Early Detection of Autism Spectrum Disorder in Children

This study is currently recruiting participants.
Verified February 2014 by St. Louis University
Sponsor:
Collaborator:
IntegraGen SA
Information provided by (Responsible Party):
Rolanda Maxim, Assoc. Professor of Pediatrics, St. Louis University
ClinicalTrials.gov Identifier:
NCT01646866
First received: May 17, 2012
Last updated: February 24, 2014
Last verified: February 2014

May 17, 2012
February 24, 2014
December 2010
December 2016   (final data collection date for primary outcome measure)
Percentage of Children with a High Risk Genetic Score on the ARISK Genetic Test who have a Diagnosis of Autism Spectrum Disorders (ASD) at 24 Months [ Time Frame: 2 years ] [ Designated as safety issue: No ]
Same as current
Complete list of historical versions of study NCT01646866 on ClinicalTrials.gov Archive Site
Percentage of Children who failed the Red Flags for Communication (RFC) Scale at 12 months who have a Diagnosis of ASD at 24 months [ Time Frame: 2 years ] [ Designated as safety issue: No ]
Same as current
Not Provided
Not Provided
 
Early Detection of Autism Spectrum Disorder in Children
Early Detection of Autism Spectrum Disorder in Children

Rationale: Autism Spectrum Disorder (ASD) is defined by deficits in social interaction and communication identified before the age of 3 years. Modified Checklist for Autism in Toddlers (M-CHAT) is a sensitive tool for ASD screening in children 16-23 months. A limited number of studies with a small number of patients have documented the developmental profile of children with ASD during infancy. Retrospective evaluations of videotaped behavior of children with ASD at 8 months and at 12 months identified early signs of ASD. A few studies found early signs of ASD during infancy in siblings of autistic children. Data documenting the age of onset and regression in ASD is controversial and limited. No large prospective studies documented the specific developmental profile of children with ASD starting at 6 months of age. Defining a specific autistic pattern on a developmental screening test could help identify infants at risk for ASD and improve their outcome through earlier diagnosis and treatment. More recently, genetic tests have been shown to aid in early identification of ASD which facilitates earlier intervention. Genetic testing among siblings of children with autism can aid in identification of autism or other related disorders in the siblings.

PURPOSE: The purpose of this study is to learn about the early signs of autism in siblings of children with autism spectrum disorders.

  • The investigators will enroll siblings of children with ASD. Those siblings who completed the Red Flags for Communication scale (RFC) at 6 months and/or at 12 months and failed the RFC at 12 months will be given a genetic screening test.
  • It is the investigators goal to define a specific autistic pattern on a developmental screening test that could help identify sibling infants at risk for ASD and improve their outcome through earlier diagnosis and treatment and to evaluate if the results of the clinical screening test will correlate with the results of the genetic screening test.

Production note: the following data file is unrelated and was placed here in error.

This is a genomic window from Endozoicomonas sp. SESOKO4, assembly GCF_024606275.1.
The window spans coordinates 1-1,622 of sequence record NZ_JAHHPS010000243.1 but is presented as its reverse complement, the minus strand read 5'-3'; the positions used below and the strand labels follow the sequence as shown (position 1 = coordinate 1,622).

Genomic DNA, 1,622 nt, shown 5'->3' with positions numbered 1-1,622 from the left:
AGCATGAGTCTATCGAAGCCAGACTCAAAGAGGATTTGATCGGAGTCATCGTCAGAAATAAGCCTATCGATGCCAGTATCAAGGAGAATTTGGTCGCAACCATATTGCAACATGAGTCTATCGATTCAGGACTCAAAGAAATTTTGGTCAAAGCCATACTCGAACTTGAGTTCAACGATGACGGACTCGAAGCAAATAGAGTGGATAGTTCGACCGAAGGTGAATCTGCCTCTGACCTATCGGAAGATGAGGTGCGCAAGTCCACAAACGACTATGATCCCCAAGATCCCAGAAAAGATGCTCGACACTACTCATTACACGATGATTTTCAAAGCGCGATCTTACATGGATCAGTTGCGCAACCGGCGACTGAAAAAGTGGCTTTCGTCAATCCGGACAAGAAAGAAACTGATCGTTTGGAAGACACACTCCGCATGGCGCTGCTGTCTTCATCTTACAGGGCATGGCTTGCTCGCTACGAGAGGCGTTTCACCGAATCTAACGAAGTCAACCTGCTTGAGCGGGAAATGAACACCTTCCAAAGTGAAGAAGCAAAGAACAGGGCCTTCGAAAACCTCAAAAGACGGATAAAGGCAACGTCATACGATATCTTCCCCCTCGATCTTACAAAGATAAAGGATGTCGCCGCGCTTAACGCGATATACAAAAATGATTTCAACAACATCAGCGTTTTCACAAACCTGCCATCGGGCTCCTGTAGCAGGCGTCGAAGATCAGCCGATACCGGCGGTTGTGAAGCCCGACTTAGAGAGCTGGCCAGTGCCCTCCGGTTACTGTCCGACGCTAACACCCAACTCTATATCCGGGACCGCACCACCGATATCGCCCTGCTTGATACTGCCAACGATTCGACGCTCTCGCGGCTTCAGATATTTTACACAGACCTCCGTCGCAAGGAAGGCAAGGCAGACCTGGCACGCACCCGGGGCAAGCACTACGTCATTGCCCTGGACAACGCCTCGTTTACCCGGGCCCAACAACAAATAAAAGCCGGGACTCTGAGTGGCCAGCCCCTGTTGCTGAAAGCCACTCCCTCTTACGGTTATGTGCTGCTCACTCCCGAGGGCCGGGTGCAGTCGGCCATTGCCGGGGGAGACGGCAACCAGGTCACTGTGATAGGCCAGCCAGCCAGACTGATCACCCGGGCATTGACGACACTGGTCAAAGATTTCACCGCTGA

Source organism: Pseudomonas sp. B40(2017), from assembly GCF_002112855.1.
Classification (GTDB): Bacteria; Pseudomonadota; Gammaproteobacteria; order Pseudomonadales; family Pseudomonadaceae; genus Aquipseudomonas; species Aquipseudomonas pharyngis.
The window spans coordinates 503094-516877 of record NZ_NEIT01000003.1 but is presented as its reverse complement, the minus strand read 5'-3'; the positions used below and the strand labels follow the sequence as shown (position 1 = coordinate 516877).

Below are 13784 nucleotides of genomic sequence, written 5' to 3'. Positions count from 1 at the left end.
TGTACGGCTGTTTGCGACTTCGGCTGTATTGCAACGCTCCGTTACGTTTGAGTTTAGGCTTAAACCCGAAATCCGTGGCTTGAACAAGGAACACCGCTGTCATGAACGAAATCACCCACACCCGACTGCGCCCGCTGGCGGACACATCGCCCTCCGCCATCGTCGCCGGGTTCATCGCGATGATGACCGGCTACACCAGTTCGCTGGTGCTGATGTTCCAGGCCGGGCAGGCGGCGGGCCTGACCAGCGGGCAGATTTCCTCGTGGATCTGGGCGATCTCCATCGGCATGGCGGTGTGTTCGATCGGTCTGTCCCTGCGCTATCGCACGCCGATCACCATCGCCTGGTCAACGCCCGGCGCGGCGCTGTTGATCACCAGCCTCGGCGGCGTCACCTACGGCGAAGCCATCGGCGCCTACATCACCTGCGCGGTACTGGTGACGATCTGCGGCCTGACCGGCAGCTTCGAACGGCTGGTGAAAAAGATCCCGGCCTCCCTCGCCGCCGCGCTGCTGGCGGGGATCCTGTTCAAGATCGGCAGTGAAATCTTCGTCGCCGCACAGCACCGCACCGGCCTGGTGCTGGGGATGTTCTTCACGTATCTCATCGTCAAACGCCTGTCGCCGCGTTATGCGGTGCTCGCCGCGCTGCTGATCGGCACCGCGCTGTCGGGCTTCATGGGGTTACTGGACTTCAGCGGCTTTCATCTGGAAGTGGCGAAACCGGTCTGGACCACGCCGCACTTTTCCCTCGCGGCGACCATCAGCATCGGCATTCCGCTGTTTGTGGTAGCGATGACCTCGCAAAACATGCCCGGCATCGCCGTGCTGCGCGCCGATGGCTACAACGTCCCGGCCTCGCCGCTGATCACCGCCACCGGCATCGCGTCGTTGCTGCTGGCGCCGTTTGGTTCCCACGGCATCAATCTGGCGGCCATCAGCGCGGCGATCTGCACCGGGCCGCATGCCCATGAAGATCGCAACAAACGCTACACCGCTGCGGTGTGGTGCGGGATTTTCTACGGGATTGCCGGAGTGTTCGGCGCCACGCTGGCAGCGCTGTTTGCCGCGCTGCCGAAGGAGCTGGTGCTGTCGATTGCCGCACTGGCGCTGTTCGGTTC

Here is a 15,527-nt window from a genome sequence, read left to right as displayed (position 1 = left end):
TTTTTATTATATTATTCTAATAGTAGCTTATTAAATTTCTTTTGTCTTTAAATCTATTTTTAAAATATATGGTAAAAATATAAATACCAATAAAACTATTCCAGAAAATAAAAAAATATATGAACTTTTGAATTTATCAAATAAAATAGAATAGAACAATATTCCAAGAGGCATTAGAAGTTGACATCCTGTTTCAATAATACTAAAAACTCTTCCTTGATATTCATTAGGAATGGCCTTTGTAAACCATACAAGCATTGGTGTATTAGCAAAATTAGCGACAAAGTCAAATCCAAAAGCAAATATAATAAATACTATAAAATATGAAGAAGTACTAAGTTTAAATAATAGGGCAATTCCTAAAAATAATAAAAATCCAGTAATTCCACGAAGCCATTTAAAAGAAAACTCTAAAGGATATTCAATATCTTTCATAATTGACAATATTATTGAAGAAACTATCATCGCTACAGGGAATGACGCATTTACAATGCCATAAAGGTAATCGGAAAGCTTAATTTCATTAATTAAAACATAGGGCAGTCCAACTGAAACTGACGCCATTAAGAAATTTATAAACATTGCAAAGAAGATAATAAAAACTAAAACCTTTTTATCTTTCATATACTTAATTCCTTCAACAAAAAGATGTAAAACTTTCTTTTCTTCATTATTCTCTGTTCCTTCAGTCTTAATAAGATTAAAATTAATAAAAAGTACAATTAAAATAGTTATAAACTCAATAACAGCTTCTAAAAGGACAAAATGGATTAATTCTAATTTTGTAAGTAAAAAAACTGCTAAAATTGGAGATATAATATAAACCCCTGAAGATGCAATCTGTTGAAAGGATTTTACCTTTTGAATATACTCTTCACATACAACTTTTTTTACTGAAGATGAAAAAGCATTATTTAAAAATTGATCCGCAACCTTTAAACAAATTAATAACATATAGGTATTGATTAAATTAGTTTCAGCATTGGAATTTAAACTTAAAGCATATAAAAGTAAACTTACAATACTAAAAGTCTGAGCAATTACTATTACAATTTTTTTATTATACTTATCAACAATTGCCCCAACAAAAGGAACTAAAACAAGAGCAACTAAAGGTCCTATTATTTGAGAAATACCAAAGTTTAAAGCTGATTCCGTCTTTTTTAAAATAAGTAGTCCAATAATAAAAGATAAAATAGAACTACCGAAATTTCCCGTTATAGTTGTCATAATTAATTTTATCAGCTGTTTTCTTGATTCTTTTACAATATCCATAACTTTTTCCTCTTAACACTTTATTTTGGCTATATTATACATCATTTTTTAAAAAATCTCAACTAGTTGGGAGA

Not Provided
Observational
Observational Model: Cohort
Time Perspective: Prospective
Not Provided
Retention:   Samples With DNA
Description:

Saliva will be collected

Non-Probability Sample

Biological siblings of children with a previous expert clinical diagnosis of Autism Spectrum Disorder.

Autism Spectrum Disorder
Not Provided
Siblings of Children with Autism Spectrum Disorders
This group is comprised of 6-12 month old siblings of a child with an expert clinical diagnosis of autism spectrum disorders.

*   Includes publications given by the data provider as well as publications identified by ClinicalTrials.gov Identifier (NCT Number) in Medline.
 
Recruiting
50
Not Provided
December 2016   (final data collection date for primary outcome measure)

Inclusion Criteria:

  • The subject must be a sibling of a child with a previous expert clinical diagnosis of Autism Spectrum Disorder.
  • Subjects will be included for the genetic test if he/she meets the following criteria:

    • At 12 months of age he/she failed two or more items on the RFC with at least one failed critical item
    • They have no significant known hearing, vision or motor impairment that will impact on their ability to perform on developmental assessments

Exclusion Criteria:

  • Those children who do not meet the inclusion criteria
  • Those who do not speak English will be excluded from this study.
Both
6 Months to 36 Months
Yes
Contact: Mirza Waseem Baig, MBBS (314) 577-5609 mirzaw_baig@yahoo.com
United States
 
NCT01646866
15861
No
Rolanda Maxim, Assoc. Professor of Pediatrics, St. Louis University
St. Louis University
IntegraGen SA
Principal Investigator: Rolanda Maxim, MD St. Louis University
St. Louis University
February 2014

ICMJE     Data element required by the International Committee of Medical Journal Editors and the World Health Organization ICTRP